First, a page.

K.B.: I love learning about amazing and empowered women in history and those are the types of women I want to feature in my novels. We’ve seen depictions of Annie Oakley in plays and movies, but I always thought they portrayed her as rather one dimensional. Several years ago I saw a PBS American Experience special on her and I realized what an incredible person she was. Her life as a child was not an easy one, but she discovered early on she had a talent for something. Shooting. She shot game to help put food on the table and to sell to local merchants. After she won a shooting contest against Frank Butler, who became her husband, she started utilizing her talent and eventually became one of the most famous women in the world excelling at a sport that was dominated by men. And she did this without compromising herself in any way. She didn’t try to bend to anyone else’s ideal of what it was to be a celebrity, or a performer, or a person. She made her way in the world without being anyone other than herself, and that was tough for women in the 1800’s.

M.A.: What makes your book(s) different?

K. B.: I’ve taken an iconic woman in history and used her self-empowerment, celebrity, and integrity to make her a really good amateur detective. I think I’ve also put some fun into writing about historical people and events. I’ve tweaked some of the history for the sake of the story, but I think I’ve stayed true to who Annie Oakley was as a person, even though I’ve put her in some interesting situations.

M.A.: All authors have a different path as they seek publication. What was your journey to publication like?

K.B.: Long! I’ve had a couple of agents throughout the years, but couldn’t break into the world of traditional publishing. I opted to go with a hybrid publisher to get my feet wet, but now have my own imprint and publish my own books. That said, I didn’t go into independent publishing without thoroughly investigating it and learning as much as I could about it. And, I would never put a book out into the world without having a team of professionals helping me with editing, cover design, etc. It’s a lot of work, but I enjoy having ultimate control over my books and career.

M.A.: What are the joys/challenges of writing historical fiction for you?

K.B.: I love doing research, and I do quite a lot of research before I work on a particular project, but it makes the writing a little slower. Things come up when I’m writing and then I will have to stop and look into it to make sure I’m not completely off base. Right now I am working on the second book in my Grace Michelle mystery series and I find that I have to stop writing and look something up for historical accuracy. If I’m not careful, it’s easy to go down a rabbit hole and get completely distracted. I think the enjoyment I get from writing historical fiction comes down to learning about people, places and events I might not have explored before. It’s a constant education and I love being a student!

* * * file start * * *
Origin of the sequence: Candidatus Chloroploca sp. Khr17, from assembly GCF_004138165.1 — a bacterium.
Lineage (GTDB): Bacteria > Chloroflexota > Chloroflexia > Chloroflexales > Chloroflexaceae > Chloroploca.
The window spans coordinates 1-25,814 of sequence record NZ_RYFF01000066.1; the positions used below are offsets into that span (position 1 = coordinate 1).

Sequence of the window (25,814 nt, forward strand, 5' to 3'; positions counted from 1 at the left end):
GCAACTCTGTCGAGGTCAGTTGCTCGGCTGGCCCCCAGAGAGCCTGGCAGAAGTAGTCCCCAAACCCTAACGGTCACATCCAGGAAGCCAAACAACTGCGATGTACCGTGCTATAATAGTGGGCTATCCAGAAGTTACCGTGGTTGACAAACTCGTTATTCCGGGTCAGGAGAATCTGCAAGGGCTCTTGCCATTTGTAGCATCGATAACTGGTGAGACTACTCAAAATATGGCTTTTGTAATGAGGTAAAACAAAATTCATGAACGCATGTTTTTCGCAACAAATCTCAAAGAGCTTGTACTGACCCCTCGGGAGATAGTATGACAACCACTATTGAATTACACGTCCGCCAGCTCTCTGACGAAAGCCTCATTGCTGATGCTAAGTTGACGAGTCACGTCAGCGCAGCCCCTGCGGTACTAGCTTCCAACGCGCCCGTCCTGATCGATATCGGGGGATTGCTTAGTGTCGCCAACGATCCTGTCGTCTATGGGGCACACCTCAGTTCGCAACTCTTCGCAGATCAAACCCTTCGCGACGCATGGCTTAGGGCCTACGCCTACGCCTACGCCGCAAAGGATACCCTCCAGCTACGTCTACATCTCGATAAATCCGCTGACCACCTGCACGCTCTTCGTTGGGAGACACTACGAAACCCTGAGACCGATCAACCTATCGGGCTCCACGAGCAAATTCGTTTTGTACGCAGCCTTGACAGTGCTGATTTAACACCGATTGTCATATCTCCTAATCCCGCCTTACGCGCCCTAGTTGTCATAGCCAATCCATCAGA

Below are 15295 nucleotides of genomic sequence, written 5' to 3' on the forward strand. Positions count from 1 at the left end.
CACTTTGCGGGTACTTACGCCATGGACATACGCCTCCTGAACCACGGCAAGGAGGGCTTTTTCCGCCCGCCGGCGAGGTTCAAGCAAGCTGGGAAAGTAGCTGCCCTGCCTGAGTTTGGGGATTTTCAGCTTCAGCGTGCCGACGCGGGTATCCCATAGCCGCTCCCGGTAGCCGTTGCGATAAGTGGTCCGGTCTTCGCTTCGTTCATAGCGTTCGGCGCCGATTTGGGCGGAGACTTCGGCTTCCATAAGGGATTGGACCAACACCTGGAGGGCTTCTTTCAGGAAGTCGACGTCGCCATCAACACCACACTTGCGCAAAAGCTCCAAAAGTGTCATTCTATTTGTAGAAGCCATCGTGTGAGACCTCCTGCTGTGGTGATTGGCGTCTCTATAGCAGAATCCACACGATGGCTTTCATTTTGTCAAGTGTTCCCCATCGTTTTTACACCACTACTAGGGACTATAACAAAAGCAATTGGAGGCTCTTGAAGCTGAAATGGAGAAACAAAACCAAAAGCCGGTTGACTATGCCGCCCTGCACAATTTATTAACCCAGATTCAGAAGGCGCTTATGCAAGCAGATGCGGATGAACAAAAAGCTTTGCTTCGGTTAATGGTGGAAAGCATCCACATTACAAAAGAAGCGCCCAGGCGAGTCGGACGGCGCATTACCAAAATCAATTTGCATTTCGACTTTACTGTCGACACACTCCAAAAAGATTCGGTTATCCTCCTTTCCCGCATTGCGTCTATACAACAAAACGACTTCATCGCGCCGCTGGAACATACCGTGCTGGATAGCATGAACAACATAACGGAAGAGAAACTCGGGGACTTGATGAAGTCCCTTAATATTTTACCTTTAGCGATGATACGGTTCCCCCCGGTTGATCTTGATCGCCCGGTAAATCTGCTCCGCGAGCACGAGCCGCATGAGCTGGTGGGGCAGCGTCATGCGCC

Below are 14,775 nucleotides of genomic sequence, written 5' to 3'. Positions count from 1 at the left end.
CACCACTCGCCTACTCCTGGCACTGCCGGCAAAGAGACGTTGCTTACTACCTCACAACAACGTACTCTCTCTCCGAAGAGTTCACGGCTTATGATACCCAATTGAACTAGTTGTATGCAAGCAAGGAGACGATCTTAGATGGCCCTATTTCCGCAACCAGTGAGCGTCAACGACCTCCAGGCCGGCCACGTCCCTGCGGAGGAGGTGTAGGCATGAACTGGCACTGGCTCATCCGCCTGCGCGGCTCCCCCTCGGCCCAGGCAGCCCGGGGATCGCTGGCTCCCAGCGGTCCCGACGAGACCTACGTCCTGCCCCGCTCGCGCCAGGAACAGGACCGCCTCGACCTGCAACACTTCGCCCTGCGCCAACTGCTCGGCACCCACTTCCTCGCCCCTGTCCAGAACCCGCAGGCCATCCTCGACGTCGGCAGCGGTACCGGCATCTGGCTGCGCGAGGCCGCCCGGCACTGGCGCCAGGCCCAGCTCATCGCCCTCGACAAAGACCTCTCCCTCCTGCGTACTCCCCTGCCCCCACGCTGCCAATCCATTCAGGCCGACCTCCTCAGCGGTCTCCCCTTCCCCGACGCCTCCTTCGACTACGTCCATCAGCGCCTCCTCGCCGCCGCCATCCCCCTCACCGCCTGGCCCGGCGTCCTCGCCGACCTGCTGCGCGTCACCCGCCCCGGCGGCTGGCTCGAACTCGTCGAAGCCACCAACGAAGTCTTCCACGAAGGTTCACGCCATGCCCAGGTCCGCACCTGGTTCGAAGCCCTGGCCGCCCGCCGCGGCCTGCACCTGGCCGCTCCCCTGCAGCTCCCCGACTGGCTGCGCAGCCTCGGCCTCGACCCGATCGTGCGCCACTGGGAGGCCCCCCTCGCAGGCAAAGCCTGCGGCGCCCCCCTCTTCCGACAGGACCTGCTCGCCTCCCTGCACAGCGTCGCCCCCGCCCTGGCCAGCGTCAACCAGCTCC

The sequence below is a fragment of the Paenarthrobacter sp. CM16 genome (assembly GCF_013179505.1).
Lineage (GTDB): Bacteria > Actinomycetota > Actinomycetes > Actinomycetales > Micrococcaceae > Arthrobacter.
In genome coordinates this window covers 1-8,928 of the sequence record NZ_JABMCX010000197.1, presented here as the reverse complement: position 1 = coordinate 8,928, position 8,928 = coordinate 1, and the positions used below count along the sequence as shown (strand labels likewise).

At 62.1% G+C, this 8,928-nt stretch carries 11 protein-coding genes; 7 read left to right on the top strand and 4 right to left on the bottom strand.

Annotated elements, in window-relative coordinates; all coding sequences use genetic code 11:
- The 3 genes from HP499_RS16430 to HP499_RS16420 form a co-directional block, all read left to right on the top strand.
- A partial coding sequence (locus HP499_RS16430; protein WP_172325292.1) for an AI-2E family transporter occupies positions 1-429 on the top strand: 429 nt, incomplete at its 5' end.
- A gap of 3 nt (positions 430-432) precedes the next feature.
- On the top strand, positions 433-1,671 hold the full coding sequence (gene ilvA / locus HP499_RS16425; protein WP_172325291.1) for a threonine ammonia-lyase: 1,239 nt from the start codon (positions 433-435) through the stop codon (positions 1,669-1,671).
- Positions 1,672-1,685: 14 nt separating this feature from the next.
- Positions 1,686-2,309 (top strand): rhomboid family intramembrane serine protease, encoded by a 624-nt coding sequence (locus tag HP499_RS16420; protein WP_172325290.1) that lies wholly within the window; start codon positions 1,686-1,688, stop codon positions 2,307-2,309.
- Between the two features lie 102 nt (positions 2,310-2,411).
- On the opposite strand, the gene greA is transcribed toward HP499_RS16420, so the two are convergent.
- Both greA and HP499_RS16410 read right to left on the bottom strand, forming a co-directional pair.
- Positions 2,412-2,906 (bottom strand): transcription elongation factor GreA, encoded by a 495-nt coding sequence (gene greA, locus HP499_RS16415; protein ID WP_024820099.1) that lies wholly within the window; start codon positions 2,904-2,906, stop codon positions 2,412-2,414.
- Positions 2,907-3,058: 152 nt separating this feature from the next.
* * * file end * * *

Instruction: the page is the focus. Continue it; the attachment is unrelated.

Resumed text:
M.A.: What is the research process like for you?

K.B.: When I decide what it is I’d like to write about, I start looking into things like historical setting, the clothing of the era, word usage and slang words or phrases. I usually have real-life historical figures in my books, whether they are the protagonist (like Annie Oakley) or secondary characters. Even if they make a cameo appearance, I need to do a little research on them to make sure I get their “essence” correct. If the book centers around an event in history, like the second and third books in the Annie Oakley series, I need to look into those events. Folly at the Fair takes place at the World’s Fair in Chicago in 1893. Most of the buildings that were built for the fair are no longer there, so I had my work cut out for me. I was able to find a great book that explained the history of the fair, the layout of the grounds and the buildings, and what each attraction was like. It was great fun to go back in time and imagine myself participating!

M.A.: Do you travel for research? If so, what role does travel play in your writing process?

K.B.: I have not traveled specifically for research, but I’ve been to many of the places where my stories are set. So, I guess it works in reverse for me. But with the internet it’s pretty easy to get whatever you need for research. For the book I am working on right now, I had planned to go to Los Angeles/Hollywood for research but then COVID-19 happened. I’ve been to LA many times, but I was looking for specific buildings, streets, neighborhoods, etc. so, I decided the next best thing was to find a map of Los Angeles in 1924. I was thrilled to find one in mint condition on Etsy. Saved me a lot of time, money, and my health!

M.A.: Which authors are your inspiration—in your writing life and/or your personal life?

K.B.: I’ve been inspired by so many. In my writing life, of course the Grande Dame of mystery, Agatha Christie, is a great source of inspiration. I also like Elizabeth George, Phillipa Gregory, C.W. Gortner, Anne Perry, Deanna Raybourn, Rhys Bowen, and the works of Larry McMurtry.

When I’m in the mood to completely escape reality I like to read some of the 19th century classic authors like the Bronte sisters, Jane Austen, and Elizabeth Gaskill. I never get tired of them!

 I’ve found Elizabeth Gilbert’s Big Magic a wonderful source for inspiration and creativity, and I’ve been working through Julia Cameron’s The Artist’s Way this summer.   

M.A.: What advice do you have for those who want to write historical fiction?

K.B.: Like with any genre, I think you need to be emotionally invested in it to do it well. If you don’t love history, or love reading historical novels, it might not be the way to go because the research is so integral to the process. And if you are one of those writers who love to do research more than anything else, keep in mind that you are going to have to sit down and actually write at some point!

M.A.: What else would you like readers to know?

K.B.: I’d love to hear from them! If they want they can go to my website at www.Karibovee.com and subscribe to my newsletter to become a part of my community (and get the prequel novella to the Annie Oakley series, Shoot like a Girl, for FREE.) There is also a contact form where they can send me an email.

I also have a Facebook Group called the Kari Bovee Fan Club https://bit.ly/3533tqR  and I’m building a community there, too. In both places they can find out about all of my news and upcoming releases, get to know my horses and dogs, and I also have a lot of fun giveaways, so some come on over and join me!

Instagram: https://www.instagram.com/karibovee_writer/?hl=en

Facebook: https://www.facebook.com/KariBovee/

Twitter: https://bit.ly/2KWUoay

Pinterest: https://www.pinterest.com/karibovee/